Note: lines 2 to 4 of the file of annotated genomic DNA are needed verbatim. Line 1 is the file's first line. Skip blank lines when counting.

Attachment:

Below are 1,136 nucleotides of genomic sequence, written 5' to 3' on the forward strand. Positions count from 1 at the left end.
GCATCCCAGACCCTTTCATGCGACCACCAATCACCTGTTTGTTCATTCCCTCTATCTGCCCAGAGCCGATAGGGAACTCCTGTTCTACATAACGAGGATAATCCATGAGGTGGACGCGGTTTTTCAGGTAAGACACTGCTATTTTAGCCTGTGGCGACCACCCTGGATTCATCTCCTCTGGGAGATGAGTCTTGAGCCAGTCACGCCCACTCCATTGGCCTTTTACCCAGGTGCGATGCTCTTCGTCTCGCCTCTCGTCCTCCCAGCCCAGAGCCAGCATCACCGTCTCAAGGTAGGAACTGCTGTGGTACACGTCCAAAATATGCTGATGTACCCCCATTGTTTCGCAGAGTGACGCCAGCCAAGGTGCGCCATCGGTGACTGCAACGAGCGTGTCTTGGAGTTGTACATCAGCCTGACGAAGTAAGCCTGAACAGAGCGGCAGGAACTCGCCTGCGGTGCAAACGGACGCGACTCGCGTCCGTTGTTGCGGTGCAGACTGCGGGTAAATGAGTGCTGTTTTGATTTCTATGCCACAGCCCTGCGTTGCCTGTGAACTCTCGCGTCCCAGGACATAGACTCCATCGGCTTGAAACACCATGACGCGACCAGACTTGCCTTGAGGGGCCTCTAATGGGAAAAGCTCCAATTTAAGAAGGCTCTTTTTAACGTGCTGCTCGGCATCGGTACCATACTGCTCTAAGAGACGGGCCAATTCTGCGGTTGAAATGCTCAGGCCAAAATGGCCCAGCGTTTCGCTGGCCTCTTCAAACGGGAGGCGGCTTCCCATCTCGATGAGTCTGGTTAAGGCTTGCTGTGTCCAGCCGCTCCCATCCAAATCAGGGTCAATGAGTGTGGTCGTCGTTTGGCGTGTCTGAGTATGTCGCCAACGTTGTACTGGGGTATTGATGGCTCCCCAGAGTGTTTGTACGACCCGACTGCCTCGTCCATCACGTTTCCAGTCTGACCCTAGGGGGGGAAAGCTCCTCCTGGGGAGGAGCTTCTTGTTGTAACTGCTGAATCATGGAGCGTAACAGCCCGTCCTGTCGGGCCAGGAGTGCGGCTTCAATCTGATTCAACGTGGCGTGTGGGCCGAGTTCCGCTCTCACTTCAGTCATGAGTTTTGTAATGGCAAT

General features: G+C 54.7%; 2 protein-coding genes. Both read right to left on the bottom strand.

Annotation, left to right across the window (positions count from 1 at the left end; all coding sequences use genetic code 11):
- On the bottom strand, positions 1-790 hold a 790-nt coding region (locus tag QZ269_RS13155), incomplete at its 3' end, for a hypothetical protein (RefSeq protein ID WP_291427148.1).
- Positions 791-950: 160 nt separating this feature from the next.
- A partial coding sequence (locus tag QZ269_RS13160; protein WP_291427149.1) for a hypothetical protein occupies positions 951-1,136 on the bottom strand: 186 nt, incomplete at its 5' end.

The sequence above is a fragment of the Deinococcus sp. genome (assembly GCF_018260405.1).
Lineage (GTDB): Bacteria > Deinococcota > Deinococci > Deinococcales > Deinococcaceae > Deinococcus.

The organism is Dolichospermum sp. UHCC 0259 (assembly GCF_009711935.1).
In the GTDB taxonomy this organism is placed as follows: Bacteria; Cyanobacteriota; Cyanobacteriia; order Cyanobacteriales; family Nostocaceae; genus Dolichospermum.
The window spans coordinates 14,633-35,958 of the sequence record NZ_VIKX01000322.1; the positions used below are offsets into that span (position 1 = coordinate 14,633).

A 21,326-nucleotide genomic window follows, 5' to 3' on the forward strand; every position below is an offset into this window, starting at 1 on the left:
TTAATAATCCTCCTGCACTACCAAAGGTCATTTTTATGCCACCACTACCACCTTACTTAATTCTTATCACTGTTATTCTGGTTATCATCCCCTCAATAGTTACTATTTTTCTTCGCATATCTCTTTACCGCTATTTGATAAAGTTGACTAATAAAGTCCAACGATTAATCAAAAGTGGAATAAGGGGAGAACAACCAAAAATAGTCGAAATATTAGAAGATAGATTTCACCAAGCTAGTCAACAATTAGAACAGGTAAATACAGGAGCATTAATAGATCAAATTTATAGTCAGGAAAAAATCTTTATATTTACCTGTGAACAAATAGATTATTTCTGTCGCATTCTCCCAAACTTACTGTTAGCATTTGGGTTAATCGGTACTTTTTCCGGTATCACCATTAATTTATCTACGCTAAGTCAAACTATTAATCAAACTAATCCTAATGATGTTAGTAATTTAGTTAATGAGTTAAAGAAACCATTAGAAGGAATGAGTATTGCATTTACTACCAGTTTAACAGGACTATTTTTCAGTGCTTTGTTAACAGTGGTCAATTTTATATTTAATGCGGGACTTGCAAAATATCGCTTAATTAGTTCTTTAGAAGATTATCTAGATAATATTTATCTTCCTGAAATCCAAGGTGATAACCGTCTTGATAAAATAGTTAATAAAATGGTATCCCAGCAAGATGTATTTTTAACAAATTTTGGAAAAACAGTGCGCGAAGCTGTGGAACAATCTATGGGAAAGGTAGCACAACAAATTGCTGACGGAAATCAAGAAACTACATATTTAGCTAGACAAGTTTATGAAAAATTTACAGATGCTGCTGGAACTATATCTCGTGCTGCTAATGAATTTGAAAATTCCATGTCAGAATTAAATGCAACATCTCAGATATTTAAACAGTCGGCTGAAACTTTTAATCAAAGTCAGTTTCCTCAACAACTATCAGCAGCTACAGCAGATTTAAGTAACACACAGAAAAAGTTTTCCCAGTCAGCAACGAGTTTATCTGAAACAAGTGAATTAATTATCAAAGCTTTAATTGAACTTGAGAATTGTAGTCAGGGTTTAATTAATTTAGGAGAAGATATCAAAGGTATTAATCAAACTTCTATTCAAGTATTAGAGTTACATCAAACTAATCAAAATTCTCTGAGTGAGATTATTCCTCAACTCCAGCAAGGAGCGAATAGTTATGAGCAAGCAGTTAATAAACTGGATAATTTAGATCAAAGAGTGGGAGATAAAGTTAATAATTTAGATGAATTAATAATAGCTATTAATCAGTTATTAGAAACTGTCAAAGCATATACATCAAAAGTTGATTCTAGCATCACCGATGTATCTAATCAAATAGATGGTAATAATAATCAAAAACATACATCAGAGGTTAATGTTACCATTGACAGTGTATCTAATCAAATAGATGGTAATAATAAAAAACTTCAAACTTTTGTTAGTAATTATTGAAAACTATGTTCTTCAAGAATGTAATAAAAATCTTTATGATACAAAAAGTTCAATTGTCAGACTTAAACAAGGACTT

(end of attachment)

GCATCCCAGACCCTTTCATGCGACCACCAATCACCTGTTTGTTCATTCCCTCTATCTGCCCAGAGCCGATAGGGAACTCCTGTTCTACATAACGAGGATAATCCATGAGGTGGACGCGGTTTTTCAGGTAAGACACTGCTATTTTAGCCTGTGGCGACCACCCTGGATTCATCTCCTCTGGGAGATGAGTCTTGAGCCAGTCACGCCCACTCCATTGGCCTTTTACCCAGGTGCGATGCTCTTCGTCTCGCCTCTCGTCCTCCCAGCCCAGAGCCAGCATCACCGTCTCAAGGTAGGAACTGCTGTGGTACACGTCCAAAATATGCTGATGTACCCCCATTGTTTCGCAGAGTGACGCCAGCCAAGGTGCGCCATCGGTGACTGCAACGAGCGTGTCTTGGAGTTGTACATCAGCCTGACGAAGTAAGCCTGAACAGAGCGGCAGGAACTCGCCTGCGGTGCAAACGGACGCGACTCGCGTCCGTTGTTGCGGTGCAGACTGCGGGTAAATGAGTGCTGTTTTGATTTCTATGCCACAGCCCTGCGTTGCCTGTGAACTCTCGCGTCCCAGGACATAGACTCCATCGGCTTGAAACACCATGACGCGACCAGACTTGCCTTGAGGGGCCTCTAATGGGAAAAGCTCCAATTTAAGAAGGCTCTTTTTAACGTGCTGCTCGGCATCGGTACCATACTGCTCTAAGAGACGGGCCAATTCTGCGGTTGAAATGCTCAGGCCAAAATGGCCCAGCGTTTCGCTGGCCTCTTCAAACGGGAGGCGGCTTCCCATCTCGATGAGTCTGGTTAAGGCTTGCTGTGTCCAGCCGCTCCCATCCAAATCAGGGTCAATGAGTGTGGTCGTCGTTTGGCGTGTCTGAGTATGTCGCCAACGTTGTACTGGGGTATTGATGGCTCCCCAGAGTGTTTGTACGACCCGACTGCCTCGTCCATCACGTTTCCAGTCTGACCCTAGGGGGGGAAAGCTCCTCCTGGGGAGGAGCTTCTTGTTGTAACTGCTGAATCATGGAGCGTAACAGCCCGTCCTGTCGGGCCAGGAGTGCGGCTTCAATCTGATTCAACGTGGCGTGTGGGCCGAGTTCCGCTCTCACTTCAGTCATGAGTTTTGTAATGGCAAT

General features: G+C 54.7%; 2 protein-coding genes. Both read right to left on the bottom strand.

Annotation, left to right across the window (positions count from 1 at the left end; all coding sequences use genetic code 11):